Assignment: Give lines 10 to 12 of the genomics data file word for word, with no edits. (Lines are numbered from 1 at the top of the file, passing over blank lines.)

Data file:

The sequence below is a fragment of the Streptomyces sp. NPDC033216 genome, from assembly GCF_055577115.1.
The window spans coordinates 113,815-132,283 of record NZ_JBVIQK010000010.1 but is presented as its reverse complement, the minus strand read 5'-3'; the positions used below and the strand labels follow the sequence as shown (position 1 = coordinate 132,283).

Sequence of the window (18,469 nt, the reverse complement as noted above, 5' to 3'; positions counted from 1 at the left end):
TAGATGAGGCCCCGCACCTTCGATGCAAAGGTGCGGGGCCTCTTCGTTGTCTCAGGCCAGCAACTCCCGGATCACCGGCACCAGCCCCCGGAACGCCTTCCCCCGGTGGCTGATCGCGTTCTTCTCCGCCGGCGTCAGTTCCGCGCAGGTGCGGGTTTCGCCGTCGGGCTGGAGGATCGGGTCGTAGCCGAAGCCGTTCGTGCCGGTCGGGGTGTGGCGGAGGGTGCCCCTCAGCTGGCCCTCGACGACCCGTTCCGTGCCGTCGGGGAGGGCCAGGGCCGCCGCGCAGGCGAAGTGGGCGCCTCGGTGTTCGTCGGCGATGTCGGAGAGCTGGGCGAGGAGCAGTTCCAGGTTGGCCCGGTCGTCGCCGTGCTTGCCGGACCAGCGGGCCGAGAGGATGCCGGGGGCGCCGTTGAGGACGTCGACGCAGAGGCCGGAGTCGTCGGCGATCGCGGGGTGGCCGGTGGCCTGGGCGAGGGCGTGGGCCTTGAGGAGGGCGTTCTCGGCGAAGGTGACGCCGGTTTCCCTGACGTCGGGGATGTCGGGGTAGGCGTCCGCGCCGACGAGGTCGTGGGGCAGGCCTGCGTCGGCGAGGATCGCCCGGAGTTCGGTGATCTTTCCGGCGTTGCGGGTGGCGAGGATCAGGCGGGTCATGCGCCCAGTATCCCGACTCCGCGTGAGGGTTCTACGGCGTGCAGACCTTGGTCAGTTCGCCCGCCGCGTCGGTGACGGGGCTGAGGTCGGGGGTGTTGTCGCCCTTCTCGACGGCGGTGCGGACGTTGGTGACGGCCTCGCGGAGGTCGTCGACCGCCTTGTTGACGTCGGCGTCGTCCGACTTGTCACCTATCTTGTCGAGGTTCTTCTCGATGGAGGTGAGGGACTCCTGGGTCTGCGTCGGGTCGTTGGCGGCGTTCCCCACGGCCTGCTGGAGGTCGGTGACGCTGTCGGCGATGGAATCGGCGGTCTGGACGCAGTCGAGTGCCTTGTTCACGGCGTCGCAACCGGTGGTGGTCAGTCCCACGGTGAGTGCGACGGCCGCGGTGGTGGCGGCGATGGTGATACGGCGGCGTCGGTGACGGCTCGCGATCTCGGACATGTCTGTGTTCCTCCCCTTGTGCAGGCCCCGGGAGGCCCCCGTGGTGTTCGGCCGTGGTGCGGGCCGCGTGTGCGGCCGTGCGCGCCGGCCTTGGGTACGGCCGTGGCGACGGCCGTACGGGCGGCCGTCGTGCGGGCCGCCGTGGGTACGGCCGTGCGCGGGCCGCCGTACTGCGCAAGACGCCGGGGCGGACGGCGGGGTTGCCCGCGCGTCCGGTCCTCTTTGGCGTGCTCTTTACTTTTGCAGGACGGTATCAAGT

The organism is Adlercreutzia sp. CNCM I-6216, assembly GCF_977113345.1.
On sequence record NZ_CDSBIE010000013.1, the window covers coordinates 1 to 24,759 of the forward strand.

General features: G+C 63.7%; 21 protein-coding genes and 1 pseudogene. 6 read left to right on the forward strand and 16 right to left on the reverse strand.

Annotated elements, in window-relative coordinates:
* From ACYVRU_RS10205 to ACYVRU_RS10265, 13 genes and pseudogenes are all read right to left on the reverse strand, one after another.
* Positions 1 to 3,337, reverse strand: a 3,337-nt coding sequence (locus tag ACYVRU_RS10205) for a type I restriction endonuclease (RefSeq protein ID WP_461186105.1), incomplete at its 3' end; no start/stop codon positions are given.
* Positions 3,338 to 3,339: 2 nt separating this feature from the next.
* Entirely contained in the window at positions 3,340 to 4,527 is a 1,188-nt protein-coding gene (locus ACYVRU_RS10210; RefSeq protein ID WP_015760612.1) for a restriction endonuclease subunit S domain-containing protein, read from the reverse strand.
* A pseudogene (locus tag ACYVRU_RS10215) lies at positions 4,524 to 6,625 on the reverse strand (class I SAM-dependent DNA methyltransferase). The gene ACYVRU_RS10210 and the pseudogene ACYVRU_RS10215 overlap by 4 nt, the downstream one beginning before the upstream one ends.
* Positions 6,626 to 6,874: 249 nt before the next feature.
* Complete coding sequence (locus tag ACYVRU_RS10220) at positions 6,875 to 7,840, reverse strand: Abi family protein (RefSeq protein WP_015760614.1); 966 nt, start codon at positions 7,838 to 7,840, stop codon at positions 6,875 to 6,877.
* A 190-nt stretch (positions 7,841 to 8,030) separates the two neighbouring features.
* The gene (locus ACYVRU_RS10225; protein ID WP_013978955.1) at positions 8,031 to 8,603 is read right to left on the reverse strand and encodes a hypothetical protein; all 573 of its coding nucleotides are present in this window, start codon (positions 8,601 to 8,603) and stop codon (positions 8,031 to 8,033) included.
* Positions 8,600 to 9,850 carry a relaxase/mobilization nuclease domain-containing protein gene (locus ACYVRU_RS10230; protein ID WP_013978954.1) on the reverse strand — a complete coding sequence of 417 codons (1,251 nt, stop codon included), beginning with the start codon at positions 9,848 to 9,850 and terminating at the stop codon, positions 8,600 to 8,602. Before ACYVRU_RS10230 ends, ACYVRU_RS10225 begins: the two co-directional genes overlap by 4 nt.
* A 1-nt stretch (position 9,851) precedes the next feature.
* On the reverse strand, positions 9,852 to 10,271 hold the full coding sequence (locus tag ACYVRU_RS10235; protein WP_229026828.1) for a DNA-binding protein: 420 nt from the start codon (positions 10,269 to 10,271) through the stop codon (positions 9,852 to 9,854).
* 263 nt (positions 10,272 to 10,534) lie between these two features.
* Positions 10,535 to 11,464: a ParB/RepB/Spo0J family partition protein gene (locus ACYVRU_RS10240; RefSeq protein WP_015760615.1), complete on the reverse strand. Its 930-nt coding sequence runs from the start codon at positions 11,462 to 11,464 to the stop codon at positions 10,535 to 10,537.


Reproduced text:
* Positions 1 to 3,337, reverse strand: a 3,337-nt coding sequence (locus tag ACYVRU_RS10205) for a type I restriction endonuclease (RefSeq protein ID WP_461186105.1), incomplete at its 3' end; no start/stop codon positions are given.
* Positions 3,338 to 3,339: 2 nt separating this feature from the next.
* Entirely contained in the window at positions 3,340 to 4,527 is a 1,188-nt protein-coding gene (locus ACYVRU_RS10210; RefSeq protein ID WP_015760612.1) for a restriction endonuclease subunit S domain-containing protein, read from the reverse strand.